The evaluation of programme implementation has a critical role to play in advancing knowledge and practice in mental health promotion. While much progress has made in recent years in establishing a sound evidence base for mental health promotion (Hosman and Jané-Llopis,1999; Friedli, 2003), research on programme implementation has been relatively neglected. The published research studies and systematic reviews are mainly concerned with programme outcomes and provide little or no data on implementation or the quality of programme delivery necessary for positive outcomes to be produced (Durlak, 1998; Dane and Schneider, 1998; Domitrovich and Greenberg, 2000). As a result there is a dearth of published information to guide practitioners and decision-makers regarding the practical aspects of programme adoption and replication. From those studies that have
monitored implementation, it is clear that implementation is often variable and imperfect in field settings. Durlak (1998) cautions that programmes may not be implemented with a high degree of fidelity and that between 23% to 81% of programme activities may be omitted. When implementation is documented it is clear that the level and quality of implementation influences programme effectiveness and that higher quality implementation is associated with stronger, more positive outcomes (Dane and Schneider, 1998; Durlak, 1998; Domitrovich and Greenberg, 2000; Mihalic, Fagan, Irwin, Ballard and Elliott, 2002).
Expanding the evidence base in order to inform the implementation of effective, feasible and sustainable programmes across diverse cultural contexts and settings is a key challenge in the mental health promotion area (WHO, 2002). This calls for a focus on researching the process of implementing programmes in naturalistic settings, i.e., outside of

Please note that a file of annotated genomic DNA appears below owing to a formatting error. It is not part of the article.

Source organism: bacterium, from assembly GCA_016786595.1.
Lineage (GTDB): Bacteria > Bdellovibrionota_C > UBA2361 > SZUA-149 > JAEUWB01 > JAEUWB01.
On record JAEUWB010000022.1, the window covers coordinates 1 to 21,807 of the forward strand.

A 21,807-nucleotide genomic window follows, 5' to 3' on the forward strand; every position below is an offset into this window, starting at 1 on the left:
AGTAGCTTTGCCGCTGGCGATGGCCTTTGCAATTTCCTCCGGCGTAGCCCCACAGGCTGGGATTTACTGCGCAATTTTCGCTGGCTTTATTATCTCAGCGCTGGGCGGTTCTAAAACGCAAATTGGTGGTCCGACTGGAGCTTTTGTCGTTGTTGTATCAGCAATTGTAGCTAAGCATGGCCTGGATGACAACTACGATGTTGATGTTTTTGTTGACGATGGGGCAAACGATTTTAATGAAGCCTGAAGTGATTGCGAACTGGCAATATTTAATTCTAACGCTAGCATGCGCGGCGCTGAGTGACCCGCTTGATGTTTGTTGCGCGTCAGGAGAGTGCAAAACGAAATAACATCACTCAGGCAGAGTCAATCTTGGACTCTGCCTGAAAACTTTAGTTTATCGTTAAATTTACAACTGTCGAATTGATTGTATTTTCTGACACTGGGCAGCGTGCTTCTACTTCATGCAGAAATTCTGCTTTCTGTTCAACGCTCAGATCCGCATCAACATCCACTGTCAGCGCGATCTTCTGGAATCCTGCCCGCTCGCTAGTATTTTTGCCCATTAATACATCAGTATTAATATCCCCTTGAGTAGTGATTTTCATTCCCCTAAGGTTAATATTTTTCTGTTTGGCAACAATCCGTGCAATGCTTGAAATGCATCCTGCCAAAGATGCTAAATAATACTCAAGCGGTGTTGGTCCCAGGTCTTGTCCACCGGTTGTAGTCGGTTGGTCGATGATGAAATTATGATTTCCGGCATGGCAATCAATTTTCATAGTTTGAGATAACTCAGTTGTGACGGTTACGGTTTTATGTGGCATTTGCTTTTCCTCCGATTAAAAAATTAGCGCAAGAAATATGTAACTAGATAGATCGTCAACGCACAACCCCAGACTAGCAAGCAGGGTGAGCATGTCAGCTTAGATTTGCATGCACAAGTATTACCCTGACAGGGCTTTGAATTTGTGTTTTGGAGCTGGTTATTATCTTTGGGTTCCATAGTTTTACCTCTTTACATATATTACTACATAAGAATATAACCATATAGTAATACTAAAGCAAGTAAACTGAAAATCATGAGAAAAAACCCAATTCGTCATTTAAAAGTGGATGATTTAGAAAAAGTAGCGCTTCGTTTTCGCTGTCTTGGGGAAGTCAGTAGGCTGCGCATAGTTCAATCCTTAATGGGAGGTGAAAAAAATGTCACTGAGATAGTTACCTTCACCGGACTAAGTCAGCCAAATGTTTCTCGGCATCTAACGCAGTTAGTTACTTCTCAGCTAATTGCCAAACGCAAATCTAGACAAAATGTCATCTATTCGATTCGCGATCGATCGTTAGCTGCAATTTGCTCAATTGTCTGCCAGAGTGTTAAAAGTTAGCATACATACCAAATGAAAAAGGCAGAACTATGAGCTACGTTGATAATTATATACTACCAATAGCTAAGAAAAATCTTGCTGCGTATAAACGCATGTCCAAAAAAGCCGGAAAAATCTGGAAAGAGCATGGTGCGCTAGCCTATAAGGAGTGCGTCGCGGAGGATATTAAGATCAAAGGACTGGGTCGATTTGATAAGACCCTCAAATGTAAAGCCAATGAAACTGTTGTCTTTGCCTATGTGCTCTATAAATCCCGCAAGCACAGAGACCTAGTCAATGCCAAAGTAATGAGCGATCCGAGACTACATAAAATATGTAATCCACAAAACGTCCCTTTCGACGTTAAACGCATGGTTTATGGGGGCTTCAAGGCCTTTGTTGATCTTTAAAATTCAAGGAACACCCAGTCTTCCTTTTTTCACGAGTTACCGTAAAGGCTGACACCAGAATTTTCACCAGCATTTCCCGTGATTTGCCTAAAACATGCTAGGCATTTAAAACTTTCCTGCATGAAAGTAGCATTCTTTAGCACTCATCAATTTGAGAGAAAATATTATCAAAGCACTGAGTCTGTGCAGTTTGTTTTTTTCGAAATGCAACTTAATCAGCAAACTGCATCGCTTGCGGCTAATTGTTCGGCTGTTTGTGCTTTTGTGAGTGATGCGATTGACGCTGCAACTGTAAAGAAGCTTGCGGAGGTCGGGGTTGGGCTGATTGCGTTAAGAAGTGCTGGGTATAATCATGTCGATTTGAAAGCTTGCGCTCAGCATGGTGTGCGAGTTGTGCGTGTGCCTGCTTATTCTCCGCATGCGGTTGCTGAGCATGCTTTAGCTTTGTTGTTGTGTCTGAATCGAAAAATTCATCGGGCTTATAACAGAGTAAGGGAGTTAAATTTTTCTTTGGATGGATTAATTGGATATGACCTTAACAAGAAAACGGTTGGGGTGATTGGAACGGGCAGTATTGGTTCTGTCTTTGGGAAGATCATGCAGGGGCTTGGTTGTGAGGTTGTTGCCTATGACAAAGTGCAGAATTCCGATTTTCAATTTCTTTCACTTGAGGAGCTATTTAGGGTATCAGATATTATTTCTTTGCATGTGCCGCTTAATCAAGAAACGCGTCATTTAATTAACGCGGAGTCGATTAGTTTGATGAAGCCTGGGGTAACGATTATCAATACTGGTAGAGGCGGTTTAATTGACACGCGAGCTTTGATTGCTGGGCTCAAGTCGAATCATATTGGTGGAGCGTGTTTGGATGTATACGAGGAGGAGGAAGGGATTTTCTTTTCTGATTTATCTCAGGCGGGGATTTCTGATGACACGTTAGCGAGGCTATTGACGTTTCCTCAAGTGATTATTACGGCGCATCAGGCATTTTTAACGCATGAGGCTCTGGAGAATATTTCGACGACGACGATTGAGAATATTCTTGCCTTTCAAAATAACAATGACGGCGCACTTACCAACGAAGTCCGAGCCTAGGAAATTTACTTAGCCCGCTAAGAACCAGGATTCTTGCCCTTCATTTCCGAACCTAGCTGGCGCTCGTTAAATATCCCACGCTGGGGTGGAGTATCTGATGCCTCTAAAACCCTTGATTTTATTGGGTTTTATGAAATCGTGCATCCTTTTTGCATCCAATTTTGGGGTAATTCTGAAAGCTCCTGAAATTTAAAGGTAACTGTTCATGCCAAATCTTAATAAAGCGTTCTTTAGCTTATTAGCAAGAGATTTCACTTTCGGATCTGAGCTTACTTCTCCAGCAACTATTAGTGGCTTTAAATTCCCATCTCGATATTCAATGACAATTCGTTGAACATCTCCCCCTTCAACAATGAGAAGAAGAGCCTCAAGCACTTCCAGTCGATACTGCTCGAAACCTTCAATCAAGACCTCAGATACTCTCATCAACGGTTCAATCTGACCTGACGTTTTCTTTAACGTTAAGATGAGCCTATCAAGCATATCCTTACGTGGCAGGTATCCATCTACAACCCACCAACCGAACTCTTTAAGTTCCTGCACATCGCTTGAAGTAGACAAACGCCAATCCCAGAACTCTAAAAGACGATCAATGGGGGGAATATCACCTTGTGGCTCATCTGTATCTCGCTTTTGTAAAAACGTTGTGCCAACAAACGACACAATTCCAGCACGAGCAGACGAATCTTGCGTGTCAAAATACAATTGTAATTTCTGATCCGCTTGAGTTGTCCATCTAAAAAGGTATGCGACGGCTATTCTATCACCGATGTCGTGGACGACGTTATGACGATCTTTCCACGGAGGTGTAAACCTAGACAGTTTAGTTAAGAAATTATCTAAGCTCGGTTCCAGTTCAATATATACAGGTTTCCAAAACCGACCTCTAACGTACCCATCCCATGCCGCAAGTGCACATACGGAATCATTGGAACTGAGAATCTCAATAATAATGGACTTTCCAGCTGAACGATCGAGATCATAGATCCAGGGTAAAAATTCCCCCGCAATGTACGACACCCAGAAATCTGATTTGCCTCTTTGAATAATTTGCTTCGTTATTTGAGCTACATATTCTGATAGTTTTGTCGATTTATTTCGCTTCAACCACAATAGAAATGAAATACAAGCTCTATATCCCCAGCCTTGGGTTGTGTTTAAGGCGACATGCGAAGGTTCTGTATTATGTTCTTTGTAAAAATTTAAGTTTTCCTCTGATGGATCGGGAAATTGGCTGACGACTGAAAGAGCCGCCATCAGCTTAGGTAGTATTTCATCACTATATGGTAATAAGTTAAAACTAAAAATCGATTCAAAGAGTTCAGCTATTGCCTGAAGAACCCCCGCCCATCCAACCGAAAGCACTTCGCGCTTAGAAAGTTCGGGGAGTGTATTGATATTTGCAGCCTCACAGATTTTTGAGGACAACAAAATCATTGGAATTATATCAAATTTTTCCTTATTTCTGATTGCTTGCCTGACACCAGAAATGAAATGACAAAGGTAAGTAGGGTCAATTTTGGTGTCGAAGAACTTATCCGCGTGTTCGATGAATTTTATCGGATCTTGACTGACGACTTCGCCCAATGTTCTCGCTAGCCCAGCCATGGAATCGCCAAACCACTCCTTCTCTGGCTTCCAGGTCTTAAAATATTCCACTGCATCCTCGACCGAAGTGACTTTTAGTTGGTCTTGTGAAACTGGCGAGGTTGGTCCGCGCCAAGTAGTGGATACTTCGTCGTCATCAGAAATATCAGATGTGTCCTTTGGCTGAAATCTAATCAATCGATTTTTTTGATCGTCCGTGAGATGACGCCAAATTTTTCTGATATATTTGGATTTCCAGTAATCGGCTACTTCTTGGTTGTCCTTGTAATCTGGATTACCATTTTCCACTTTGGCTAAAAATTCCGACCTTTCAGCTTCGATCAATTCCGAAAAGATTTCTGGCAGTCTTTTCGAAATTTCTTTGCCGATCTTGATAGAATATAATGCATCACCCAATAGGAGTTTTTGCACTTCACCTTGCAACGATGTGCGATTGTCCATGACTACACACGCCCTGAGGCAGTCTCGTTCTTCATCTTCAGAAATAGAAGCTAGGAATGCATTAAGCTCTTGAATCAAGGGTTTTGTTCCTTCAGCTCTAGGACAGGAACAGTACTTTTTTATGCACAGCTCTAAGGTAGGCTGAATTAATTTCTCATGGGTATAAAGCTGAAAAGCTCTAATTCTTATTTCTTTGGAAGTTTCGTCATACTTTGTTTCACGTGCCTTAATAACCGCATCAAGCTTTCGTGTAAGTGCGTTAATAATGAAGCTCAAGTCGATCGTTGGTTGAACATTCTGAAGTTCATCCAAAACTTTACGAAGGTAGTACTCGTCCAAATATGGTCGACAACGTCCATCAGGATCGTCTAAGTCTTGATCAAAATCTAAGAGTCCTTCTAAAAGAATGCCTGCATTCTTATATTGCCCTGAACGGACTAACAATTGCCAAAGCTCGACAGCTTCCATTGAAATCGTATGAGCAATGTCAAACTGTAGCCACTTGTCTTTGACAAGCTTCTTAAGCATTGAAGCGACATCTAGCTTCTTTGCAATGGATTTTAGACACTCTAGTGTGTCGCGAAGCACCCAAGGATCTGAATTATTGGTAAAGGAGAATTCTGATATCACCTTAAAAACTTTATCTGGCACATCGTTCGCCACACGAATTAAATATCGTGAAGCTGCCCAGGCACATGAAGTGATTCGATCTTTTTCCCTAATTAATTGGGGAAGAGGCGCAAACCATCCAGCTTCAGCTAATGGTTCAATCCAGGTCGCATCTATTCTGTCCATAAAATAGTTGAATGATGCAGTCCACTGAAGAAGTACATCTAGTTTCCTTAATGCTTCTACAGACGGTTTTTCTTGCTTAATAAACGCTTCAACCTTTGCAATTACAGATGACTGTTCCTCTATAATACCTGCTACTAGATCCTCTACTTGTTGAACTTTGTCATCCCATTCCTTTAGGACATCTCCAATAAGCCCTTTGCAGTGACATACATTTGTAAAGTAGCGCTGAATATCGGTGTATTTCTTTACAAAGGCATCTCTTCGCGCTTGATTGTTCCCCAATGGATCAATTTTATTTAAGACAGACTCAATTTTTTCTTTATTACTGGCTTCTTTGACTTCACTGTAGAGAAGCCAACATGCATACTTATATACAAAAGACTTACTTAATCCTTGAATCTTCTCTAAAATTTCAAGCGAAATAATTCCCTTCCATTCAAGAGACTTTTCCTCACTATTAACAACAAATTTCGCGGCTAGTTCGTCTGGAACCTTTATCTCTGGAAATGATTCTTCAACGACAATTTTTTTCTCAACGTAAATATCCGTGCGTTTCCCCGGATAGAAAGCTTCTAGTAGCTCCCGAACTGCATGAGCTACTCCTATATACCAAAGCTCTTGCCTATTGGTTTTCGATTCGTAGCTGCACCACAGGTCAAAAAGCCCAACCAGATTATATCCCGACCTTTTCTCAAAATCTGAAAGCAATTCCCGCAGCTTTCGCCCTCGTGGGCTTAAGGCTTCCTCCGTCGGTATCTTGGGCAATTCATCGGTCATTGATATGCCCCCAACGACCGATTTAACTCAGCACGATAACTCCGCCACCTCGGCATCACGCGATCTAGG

controlled research conditions, and identifying the key factors and conditions which can facilitate high quality implementation. This is essential if the
area is to move to a new level of understanding and sophistication beyond the question of whether programmes work (efficacy), to also consider what
makes them work, with whom and under what circumstances (effectiveness). An increasing body of research has been devoted to establishing the efficacy and effectiveness of interventions through trials, mainly in high-income countries, and it is now timely to invest in community-based dissemination research in order to examine how evidence can be used effectively to guide the adoption and adaptation of interventions when applied across different cultural settings or used with different populations (Barry and McQueen, 2005, in press). In particular, there is an urgent need to identify how effective programmes derived from efficacy and effectiveness studies can be translated and sustained in low-income countries and in various settings such as schools and communities.